Sep 15, 2009 5:35 AM Peter Simons Peter Simons  says:

When you use the phrase "labor shortage" or "skills shortage" you're speaking in a sentence fragment.  What you actually mean to say is:  "There is a labor shortage at the salary level I'm willing to pay."  That statement is the correct phrase; the complete sentence and the intellectually honest statement.

Don't speak about shortages as though they represent some absolute, readily identifiable lack of desirable services. Price is rarely accorded its proper importance in this sort of "worker/skill shortage" rhetoric.

If you start raising your wages and improving working conditions, and continue to do so, you'll solve your 'shortage' and will shortly have people lining up around the block to work for you even if you need to have huge piles of steaming manure hand-scooped on a blazing summer afternoon.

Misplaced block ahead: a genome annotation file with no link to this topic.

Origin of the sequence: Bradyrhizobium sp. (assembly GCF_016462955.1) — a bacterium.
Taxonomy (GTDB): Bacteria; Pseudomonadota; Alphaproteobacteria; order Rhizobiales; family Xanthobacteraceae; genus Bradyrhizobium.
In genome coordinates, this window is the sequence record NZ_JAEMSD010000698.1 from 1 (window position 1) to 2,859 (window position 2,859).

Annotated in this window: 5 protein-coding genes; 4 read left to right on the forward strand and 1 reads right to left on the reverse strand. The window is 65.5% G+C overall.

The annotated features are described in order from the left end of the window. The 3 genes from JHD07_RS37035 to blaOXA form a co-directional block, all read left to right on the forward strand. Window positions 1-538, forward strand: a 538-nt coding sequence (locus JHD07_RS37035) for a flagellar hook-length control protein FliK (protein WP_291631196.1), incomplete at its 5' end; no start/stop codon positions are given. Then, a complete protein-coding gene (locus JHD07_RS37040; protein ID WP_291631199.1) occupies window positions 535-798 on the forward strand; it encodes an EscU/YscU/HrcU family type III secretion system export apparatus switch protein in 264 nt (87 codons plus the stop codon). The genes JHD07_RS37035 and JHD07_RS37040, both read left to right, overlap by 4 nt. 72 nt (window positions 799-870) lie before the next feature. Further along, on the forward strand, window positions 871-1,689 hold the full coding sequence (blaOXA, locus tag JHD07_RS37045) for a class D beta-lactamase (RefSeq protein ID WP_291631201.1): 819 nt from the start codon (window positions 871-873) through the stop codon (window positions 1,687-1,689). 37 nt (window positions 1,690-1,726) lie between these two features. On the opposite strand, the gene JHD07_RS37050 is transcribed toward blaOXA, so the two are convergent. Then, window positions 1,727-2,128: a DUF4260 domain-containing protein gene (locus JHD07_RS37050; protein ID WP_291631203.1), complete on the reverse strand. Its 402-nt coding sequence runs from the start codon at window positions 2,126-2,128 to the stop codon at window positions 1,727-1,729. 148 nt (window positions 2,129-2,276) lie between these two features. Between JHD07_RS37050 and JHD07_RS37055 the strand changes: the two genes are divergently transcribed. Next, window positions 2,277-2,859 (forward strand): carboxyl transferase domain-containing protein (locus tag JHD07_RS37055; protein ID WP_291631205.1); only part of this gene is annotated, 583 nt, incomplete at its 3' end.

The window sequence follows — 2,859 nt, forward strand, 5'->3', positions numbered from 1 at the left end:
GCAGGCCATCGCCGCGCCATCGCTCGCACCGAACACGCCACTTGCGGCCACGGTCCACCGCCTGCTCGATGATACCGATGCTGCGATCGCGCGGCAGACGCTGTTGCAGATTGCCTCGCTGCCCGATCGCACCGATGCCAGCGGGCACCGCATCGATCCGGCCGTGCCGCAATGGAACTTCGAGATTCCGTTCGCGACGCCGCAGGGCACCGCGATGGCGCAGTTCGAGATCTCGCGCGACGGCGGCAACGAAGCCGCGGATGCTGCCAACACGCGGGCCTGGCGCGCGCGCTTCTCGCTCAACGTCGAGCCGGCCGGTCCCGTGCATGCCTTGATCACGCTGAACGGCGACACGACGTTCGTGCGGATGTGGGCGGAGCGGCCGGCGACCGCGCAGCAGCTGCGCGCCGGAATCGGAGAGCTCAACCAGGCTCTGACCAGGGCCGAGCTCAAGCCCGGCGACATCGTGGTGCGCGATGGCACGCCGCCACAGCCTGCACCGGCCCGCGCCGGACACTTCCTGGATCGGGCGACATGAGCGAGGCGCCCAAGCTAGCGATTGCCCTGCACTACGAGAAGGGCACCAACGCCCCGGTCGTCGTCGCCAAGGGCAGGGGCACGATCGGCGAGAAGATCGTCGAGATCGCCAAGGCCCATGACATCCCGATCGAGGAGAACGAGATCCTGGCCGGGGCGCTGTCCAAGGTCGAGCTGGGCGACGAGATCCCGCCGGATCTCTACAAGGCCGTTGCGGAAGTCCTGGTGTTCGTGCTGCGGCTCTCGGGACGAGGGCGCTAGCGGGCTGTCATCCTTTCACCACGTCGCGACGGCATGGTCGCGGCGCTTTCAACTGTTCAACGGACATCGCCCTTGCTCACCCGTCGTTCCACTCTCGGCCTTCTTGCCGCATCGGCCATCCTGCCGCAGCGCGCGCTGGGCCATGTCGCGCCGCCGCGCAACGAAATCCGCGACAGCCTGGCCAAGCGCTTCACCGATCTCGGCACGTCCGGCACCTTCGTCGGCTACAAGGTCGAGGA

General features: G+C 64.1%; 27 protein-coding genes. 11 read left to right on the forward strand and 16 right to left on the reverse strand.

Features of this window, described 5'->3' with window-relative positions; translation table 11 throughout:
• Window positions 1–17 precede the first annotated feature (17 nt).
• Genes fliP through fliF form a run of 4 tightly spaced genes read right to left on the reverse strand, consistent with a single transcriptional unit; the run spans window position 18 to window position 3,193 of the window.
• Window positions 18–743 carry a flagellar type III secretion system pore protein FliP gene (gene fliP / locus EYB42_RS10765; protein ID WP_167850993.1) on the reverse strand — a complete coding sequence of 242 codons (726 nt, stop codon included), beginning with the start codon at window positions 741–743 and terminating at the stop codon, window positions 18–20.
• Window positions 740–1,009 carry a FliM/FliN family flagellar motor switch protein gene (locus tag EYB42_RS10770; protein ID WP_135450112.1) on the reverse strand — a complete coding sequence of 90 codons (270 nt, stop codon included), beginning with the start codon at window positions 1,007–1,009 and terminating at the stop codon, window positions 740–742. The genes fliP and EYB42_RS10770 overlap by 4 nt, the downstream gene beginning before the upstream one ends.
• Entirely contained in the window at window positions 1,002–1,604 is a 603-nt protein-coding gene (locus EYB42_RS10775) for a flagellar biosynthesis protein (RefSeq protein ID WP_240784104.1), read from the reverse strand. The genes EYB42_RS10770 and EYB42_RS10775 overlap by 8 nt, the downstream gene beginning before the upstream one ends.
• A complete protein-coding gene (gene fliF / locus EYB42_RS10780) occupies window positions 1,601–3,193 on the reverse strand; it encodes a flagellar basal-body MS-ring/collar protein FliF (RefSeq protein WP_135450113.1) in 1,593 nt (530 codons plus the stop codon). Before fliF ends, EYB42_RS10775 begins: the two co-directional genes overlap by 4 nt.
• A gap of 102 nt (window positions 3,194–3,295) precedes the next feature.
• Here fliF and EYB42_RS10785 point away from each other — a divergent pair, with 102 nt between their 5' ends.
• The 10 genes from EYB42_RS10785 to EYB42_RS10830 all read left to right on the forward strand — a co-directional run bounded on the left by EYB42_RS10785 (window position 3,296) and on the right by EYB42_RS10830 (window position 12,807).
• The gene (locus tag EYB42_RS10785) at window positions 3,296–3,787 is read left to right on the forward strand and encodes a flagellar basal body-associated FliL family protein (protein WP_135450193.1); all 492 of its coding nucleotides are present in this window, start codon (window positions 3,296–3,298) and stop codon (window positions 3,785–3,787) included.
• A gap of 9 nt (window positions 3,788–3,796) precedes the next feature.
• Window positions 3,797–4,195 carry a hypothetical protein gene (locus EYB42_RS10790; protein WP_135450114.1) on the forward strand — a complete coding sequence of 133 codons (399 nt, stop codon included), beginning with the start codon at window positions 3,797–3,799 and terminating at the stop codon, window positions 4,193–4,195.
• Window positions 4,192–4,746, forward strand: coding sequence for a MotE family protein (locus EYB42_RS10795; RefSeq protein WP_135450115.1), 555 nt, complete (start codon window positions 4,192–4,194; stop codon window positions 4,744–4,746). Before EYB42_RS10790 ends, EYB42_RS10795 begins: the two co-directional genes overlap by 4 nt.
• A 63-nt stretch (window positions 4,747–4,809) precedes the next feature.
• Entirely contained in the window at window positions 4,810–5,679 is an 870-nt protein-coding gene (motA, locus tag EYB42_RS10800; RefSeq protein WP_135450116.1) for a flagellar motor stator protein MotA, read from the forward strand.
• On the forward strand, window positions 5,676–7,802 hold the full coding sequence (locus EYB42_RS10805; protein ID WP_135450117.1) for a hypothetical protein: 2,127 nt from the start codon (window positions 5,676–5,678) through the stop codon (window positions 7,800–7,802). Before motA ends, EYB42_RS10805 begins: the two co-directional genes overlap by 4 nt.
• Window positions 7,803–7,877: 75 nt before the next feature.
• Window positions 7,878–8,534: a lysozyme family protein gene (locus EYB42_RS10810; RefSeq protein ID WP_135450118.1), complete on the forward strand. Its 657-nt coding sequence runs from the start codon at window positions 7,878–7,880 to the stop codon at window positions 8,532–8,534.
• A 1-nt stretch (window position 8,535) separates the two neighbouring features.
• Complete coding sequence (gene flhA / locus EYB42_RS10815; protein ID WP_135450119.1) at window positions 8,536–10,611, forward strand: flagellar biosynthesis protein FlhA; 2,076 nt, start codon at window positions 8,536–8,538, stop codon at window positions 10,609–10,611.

Re:  Shortage caused by employees retiring out of the workforce:  With the majority of retirement accounts down about 50% or more, people entering retirement age are being forced to work well into their sunset years.  So, you won't be getting a worker shortage anytime soon due to retirees exiting the workforce. 

Okay, fine.  Some specialized jobs require training and/or certification, again, the solution is to raise your wages and improve benefits. People will self-fund their re-education so that they can enter the industry in a work-ready state.  The attractive wages, working conditions and career prospects of technology during the 1980's and 1990's was a prime example of people's willingness to self-fund their own career re-education.